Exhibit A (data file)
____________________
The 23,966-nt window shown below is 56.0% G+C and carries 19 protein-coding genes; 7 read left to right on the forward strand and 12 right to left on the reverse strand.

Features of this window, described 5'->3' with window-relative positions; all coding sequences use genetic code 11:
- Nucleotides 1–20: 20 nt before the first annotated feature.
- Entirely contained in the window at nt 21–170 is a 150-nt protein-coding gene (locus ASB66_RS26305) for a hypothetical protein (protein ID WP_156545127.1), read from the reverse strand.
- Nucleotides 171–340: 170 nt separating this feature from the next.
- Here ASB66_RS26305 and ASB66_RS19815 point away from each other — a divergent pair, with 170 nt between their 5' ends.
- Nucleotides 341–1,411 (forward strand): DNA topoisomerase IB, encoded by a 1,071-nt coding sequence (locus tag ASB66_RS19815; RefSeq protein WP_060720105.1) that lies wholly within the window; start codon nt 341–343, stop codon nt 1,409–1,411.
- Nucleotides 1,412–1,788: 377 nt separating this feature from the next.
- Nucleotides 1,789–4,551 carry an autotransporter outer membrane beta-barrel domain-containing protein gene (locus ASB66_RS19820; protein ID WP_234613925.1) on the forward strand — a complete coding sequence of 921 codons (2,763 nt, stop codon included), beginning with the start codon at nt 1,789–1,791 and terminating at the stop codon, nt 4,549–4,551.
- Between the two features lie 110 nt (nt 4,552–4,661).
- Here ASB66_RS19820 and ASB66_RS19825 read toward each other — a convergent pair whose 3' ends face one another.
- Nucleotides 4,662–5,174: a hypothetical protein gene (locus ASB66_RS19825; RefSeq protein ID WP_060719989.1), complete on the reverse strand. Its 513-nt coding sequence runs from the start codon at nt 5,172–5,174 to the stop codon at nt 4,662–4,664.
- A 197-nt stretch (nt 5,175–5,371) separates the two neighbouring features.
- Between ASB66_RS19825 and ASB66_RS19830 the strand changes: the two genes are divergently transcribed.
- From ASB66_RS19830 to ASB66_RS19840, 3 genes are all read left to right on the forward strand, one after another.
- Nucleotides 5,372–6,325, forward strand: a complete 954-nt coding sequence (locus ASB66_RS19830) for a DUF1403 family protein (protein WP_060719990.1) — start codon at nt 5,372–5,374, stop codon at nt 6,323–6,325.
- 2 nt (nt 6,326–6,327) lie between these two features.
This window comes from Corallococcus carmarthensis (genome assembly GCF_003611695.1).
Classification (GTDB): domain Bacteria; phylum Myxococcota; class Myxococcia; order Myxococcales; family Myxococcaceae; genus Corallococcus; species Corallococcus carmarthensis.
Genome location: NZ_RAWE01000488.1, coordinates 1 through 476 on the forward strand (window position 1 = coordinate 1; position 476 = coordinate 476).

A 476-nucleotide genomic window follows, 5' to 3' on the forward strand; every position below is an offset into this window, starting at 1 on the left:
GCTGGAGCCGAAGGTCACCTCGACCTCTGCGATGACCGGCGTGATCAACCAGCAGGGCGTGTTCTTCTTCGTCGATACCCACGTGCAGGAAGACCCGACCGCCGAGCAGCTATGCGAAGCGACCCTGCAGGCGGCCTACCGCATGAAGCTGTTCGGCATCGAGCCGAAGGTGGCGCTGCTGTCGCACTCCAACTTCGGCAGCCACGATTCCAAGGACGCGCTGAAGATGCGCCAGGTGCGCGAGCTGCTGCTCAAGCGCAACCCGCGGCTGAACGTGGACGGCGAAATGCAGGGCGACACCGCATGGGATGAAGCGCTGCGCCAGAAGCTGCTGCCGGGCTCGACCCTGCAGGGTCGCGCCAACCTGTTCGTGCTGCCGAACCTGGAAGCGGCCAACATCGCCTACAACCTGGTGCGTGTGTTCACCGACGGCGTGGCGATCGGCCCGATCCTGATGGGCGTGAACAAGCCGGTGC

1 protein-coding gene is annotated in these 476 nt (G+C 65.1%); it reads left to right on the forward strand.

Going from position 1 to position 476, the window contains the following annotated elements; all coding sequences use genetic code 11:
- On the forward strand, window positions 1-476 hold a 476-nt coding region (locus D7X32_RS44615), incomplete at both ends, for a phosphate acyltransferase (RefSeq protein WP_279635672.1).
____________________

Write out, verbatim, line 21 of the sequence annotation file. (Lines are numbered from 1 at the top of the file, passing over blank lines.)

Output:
A 476-nucleotide genomic window follows, 5' to 3' on the forward strand; every position below is an offset into this window, starting at 1 on the left: